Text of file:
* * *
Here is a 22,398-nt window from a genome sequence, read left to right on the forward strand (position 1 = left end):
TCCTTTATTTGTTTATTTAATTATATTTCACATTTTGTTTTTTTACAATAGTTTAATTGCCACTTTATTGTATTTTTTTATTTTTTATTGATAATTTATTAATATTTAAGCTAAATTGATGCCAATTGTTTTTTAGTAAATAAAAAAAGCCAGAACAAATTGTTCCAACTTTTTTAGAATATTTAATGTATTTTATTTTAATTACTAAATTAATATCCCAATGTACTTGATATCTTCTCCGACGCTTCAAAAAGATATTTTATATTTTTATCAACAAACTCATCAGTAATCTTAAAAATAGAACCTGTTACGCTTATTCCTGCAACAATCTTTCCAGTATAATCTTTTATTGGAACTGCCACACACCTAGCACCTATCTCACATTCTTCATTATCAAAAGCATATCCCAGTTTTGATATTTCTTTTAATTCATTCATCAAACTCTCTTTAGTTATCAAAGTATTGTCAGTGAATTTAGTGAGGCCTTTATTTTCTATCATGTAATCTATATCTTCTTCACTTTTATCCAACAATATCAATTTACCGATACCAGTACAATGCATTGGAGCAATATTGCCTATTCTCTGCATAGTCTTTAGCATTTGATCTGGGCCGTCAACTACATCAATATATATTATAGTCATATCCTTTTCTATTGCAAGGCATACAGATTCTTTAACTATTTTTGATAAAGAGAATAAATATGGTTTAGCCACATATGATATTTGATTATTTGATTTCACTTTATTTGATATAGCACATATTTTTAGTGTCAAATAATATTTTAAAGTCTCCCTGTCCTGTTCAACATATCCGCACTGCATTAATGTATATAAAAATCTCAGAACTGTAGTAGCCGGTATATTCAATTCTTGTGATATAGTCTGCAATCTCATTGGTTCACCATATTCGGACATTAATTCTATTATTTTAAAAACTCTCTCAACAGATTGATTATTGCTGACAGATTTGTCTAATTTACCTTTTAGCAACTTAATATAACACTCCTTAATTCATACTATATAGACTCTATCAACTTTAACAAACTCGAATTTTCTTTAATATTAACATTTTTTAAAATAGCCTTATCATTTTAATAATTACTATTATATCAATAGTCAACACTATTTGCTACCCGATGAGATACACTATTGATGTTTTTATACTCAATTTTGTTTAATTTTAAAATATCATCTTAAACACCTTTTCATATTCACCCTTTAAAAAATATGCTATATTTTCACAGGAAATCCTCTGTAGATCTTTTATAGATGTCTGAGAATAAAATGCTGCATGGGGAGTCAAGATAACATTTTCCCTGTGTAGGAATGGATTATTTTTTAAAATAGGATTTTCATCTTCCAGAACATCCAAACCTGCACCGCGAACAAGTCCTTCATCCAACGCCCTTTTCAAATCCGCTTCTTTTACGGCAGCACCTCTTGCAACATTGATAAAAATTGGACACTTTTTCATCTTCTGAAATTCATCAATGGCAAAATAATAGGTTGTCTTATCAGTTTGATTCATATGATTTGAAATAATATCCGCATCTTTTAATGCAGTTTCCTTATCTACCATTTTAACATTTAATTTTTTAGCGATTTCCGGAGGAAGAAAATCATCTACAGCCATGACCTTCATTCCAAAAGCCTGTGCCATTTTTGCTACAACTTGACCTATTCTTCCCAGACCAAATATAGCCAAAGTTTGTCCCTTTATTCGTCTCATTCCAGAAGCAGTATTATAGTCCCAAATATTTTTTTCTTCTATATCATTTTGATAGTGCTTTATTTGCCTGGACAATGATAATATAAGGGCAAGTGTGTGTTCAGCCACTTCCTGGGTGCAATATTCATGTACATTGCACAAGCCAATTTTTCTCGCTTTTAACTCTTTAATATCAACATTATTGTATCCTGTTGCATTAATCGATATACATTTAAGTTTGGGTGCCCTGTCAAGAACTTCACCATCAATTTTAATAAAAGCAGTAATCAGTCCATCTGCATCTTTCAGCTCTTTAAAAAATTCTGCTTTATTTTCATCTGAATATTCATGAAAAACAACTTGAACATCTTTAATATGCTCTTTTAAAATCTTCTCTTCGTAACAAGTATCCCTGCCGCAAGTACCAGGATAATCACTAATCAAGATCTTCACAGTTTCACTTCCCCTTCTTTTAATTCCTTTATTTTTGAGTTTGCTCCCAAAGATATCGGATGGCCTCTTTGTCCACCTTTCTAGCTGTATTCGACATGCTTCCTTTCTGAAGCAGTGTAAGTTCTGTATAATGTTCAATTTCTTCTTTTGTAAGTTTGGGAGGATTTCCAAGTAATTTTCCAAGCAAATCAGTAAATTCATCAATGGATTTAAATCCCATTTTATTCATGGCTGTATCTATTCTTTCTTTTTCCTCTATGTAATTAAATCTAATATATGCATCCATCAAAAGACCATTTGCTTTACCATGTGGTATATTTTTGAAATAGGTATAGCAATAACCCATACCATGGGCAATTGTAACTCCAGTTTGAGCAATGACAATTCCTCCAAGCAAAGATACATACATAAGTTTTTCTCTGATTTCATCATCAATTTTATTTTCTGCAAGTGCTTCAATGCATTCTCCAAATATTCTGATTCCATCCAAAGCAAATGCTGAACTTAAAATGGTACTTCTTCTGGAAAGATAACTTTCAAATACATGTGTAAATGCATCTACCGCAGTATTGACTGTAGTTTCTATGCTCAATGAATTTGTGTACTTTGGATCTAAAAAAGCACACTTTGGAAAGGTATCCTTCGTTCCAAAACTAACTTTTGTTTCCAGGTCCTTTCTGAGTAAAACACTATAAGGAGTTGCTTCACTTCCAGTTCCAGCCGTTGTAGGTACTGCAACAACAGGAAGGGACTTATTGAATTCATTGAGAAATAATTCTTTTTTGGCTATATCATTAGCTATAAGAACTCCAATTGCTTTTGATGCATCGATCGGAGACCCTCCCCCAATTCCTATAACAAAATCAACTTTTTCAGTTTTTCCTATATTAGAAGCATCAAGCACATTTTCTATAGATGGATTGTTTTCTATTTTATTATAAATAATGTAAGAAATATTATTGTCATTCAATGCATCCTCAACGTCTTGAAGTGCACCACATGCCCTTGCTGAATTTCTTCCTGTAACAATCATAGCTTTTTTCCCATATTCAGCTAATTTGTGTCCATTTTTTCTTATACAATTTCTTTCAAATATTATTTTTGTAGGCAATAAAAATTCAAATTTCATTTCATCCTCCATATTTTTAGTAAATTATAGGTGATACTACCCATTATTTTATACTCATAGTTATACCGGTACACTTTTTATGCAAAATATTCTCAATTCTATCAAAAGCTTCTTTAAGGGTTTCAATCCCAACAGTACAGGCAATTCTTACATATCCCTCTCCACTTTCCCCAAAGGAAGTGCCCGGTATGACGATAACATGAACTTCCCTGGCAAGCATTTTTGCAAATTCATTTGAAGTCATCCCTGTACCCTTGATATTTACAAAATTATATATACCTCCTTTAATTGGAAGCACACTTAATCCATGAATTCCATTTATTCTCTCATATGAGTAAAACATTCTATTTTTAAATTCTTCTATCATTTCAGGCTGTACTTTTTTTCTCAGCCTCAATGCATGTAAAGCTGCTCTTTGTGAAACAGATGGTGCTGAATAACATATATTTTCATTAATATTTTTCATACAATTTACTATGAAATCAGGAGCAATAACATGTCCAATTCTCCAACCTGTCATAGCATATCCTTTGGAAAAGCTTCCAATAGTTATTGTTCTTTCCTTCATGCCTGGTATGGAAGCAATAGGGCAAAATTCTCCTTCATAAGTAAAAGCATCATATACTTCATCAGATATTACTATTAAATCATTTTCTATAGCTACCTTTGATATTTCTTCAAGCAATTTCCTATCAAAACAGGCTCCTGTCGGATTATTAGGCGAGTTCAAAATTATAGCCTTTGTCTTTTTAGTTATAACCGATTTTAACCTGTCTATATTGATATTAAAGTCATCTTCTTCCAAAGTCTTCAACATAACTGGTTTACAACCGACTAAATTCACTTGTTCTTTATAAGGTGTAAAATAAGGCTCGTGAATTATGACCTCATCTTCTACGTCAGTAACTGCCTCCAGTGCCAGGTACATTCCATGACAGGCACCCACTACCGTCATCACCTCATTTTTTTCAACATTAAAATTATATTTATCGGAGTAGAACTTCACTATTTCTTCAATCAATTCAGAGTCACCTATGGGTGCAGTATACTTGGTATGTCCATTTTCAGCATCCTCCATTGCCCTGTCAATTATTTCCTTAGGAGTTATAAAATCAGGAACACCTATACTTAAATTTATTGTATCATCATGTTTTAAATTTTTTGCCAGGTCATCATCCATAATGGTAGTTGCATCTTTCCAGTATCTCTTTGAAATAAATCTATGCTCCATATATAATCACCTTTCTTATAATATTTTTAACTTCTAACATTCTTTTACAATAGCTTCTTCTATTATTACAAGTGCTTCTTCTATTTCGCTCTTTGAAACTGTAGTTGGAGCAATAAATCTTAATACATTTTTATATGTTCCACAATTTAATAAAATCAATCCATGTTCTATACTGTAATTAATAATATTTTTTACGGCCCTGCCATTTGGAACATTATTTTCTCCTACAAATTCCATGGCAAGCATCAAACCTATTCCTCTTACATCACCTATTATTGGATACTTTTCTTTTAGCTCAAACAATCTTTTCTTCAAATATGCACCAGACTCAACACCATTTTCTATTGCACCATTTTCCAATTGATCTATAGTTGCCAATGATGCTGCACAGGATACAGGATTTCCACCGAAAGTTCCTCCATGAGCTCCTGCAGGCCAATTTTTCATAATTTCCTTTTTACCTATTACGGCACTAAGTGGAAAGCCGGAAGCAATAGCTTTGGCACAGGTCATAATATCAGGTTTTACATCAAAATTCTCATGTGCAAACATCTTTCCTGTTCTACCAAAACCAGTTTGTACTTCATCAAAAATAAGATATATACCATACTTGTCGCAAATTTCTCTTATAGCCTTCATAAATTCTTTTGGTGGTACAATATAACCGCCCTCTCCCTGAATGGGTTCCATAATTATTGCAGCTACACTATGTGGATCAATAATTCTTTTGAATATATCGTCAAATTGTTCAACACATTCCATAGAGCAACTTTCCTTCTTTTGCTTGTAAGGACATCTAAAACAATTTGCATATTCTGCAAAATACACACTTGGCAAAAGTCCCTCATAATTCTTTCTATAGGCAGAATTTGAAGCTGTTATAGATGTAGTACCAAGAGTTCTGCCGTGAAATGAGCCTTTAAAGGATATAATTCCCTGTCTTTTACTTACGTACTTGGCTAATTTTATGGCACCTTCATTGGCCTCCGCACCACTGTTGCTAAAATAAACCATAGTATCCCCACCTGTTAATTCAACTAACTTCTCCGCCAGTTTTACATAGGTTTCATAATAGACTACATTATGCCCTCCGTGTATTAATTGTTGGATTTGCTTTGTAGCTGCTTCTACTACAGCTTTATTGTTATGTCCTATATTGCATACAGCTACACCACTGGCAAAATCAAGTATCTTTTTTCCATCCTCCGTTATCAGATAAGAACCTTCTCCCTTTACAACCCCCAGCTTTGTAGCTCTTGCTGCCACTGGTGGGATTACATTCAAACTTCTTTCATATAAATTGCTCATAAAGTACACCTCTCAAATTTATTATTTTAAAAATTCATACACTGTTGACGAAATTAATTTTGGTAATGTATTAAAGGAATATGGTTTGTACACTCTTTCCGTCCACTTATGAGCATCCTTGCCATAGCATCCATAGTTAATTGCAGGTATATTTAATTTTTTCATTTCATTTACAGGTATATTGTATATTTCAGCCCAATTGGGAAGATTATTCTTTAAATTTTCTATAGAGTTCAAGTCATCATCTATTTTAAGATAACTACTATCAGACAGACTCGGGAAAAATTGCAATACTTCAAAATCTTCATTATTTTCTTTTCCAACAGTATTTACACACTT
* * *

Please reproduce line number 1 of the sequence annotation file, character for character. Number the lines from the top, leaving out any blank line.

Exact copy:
Here is a 22,398-nt window from a genome sequence, read left to right on the forward strand (position 1 = left end):